Youth softball and baseball could undergo some major changes if an influential group of national medical experts wins over coaches, players and parents.


Many pitchers and infielders — particularly the youngest and least-skilled players — will wear head and face protection to guard against injuries.


All young pitchers will get instruction on proper throwing mechanics and then stick with strict pitch-count limits and recommended days of rest between outings.


Pitchers also will take at least three months off each year, pitch for only one team at a time and avoid playing catcher for their team.


And softball and baseball players won’t take practice swings in on-deck circles, which won’t exist anymore.


These are among the recommendations included in an updated policy statement on youth baseball and softball released today by the American Academy of Pediatric’s Council on Sports Medicine and Fitness.


Dr. Joseph Congeni, director of the Sports Medicine Center at Akron Children’s Hospital, is a co-author of the statement, which is being shared with pediatricians nationwide.


The last update to the safety guidelines dates back more than a decade.


Since then, new recommendations have been carefully researched and added to promote safe participation in youth baseball and softball, Congeni said.


An estimated 8.6 million children ages 6 through 17 participate in organized or recreational baseball, according to the pediatric group. More than 2 million girls ages 12 to 18 compete in fast pitch softball each year.


The group isn’t discouraging kids from playing America’s Pastime, Congeni said.


“Teaching kids baseball at a young age is encouraged,” he said. “But it does have some real issues that go with it.


“… The best we can tell people is for coaches or parents who really care for the safety of their kids to be aware of the recommendations.”


Break head


According to the researchers, about one in every 10 sports injuries treated in emergency departments among children younger than 15 are baseball- or softball-related.


In the updated guidelines, the pediatric group stresses that all coaches should know the quickest way to reach the closest emergency medical crew at all times, particularly for cardiac problems. Quick access to an automated external defibrillator can save lives if cardiac arrests occur.


“The first thing to do nowadays, even before starting CPR, is calling 911,” Congeni said.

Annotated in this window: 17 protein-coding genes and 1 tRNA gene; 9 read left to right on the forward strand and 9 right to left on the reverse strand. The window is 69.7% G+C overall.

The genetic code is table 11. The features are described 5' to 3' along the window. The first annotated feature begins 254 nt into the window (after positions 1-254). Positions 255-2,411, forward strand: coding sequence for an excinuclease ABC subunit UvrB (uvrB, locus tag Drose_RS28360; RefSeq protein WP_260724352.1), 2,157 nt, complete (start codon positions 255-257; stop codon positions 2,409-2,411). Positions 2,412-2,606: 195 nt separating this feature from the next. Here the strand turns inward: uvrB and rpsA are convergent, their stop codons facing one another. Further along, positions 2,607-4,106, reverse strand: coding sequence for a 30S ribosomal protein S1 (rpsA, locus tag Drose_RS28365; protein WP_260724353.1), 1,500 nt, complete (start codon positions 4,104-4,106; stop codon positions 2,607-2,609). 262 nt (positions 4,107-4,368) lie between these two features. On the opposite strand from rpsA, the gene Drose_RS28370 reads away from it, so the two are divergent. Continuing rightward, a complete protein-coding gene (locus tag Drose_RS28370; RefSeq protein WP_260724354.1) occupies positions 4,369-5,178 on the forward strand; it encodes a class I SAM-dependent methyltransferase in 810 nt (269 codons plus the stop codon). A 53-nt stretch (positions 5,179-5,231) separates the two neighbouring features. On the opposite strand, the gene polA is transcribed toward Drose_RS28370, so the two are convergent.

Many of the new recommendations center on young pitchers and prevention of overuse injuries.


The American Academy of Pediatrics’ recommendations follow Little League Baseball’s guidelines that limit pitchers 10 and younger to 75 or fewer pitches per day.


As many as 35 percent of youth baseball pitchers who suffer from growth plate injuries because of overuse are never able to pitch again, Congeni said. So-called “Little League elbow” or “Little League shoulder” injuries have become more prevalent as year-round play has increased in popularity and the level of competition has risen.


“Their bodies just are not fully developed,” he said.


Along with discouraging curveballs until age 14 and sliders until age 16, the guidelines also state: “Parents, coaches and players should be educated about the early warning signs of elbow and shoulder overuse injuries. … Athletes should cease pitching immediately when signs of arm fatigue or pain occur; they should be encouraged to seek timely and appropriate treatment of significant or persistent pain.”


“The sooner you pick them up,” Congeni said, “the better.”


When Clayton Romanoski of Green complained about soreness in his elbow after pitching several years ago, his family and coach took his pain seriously.


A visit to Congeni’s office revealed the then-13-year-old pitcher had a growth-plate injury from overuse, said his mother, Debbie Romanoski. At the time, he was starting to throw curveballs and off-speed pitches.


“I just think he did too much,” his mother said. “I don’t think he was ready for it.”


After rest and physical therapy, Clayton, now 16, is continuing to play ball, though he doesn’t throw any “junk” and limits his innings, his mother said.


She said she believes all parents and coaches need to listen when a young player says, “This doesn’t feel right.”


“It could have ruined his arm forever,” she said.


To view the American Academy of Pediatrics’ full list of updated recommendations for youth baseball and softball, visit http://pediatrics.?aappublications.org/cgi/doi/10.1542/peds.2011-3593


Cheryl Powell can be reached at 330-996-3902 or chpowell@thebeaconjournal.com. Follow Powell on Twitter at twitter.com/abjcherylpowell.